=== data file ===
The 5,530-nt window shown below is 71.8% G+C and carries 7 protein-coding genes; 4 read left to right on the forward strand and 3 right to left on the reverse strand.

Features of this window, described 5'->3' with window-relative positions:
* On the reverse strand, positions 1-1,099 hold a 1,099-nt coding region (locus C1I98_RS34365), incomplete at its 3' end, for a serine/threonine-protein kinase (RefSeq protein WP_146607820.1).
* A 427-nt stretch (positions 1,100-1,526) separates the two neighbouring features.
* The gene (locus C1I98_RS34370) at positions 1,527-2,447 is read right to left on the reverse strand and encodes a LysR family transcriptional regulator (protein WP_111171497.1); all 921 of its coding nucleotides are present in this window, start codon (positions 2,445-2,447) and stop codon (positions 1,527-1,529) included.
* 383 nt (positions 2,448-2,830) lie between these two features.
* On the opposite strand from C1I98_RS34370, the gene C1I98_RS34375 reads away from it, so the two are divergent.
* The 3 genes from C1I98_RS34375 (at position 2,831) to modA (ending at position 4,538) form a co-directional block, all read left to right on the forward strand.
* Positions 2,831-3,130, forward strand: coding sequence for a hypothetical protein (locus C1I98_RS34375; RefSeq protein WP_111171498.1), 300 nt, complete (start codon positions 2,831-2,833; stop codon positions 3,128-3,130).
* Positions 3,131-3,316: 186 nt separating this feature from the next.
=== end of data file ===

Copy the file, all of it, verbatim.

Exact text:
The 5,530-nt window shown below is 71.8% G+C and carries 7 protein-coding genes; 4 read left to right on the forward strand and 3 right to left on the reverse strand.

Features of this window, described 5'->3' with window-relative positions:
* On the reverse strand, positions 1-1,099 hold a 1,099-nt coding region (locus C1I98_RS34365), incomplete at its 3' end, for a serine/threonine-protein kinase (RefSeq protein WP_146607820.1).
* A 427-nt stretch (positions 1,100-1,526) separates the two neighbouring features.
* The gene (locus C1I98_RS34370) at positions 1,527-2,447 is read right to left on the reverse strand and encodes a LysR family transcriptional regulator (protein WP_111171497.1); all 921 of its coding nucleotides are present in this window, start codon (positions 2,445-2,447) and stop codon (positions 1,527-1,529) included.
* 383 nt (positions 2,448-2,830) lie between these two features.
* On the opposite strand from C1I98_RS34370, the gene C1I98_RS34375 reads away from it, so the two are divergent.
* The 3 genes from C1I98_RS34375 (at position 2,831) to modA (ending at position 4,538) form a co-directional block, all read left to right on the forward strand.
* Positions 2,831-3,130, forward strand: coding sequence for a hypothetical protein (locus C1I98_RS34375; RefSeq protein WP_111171498.1), 300 nt, complete (start codon positions 2,831-2,833; stop codon positions 3,128-3,130).
* Positions 3,131-3,316: 186 nt separating this feature from the next.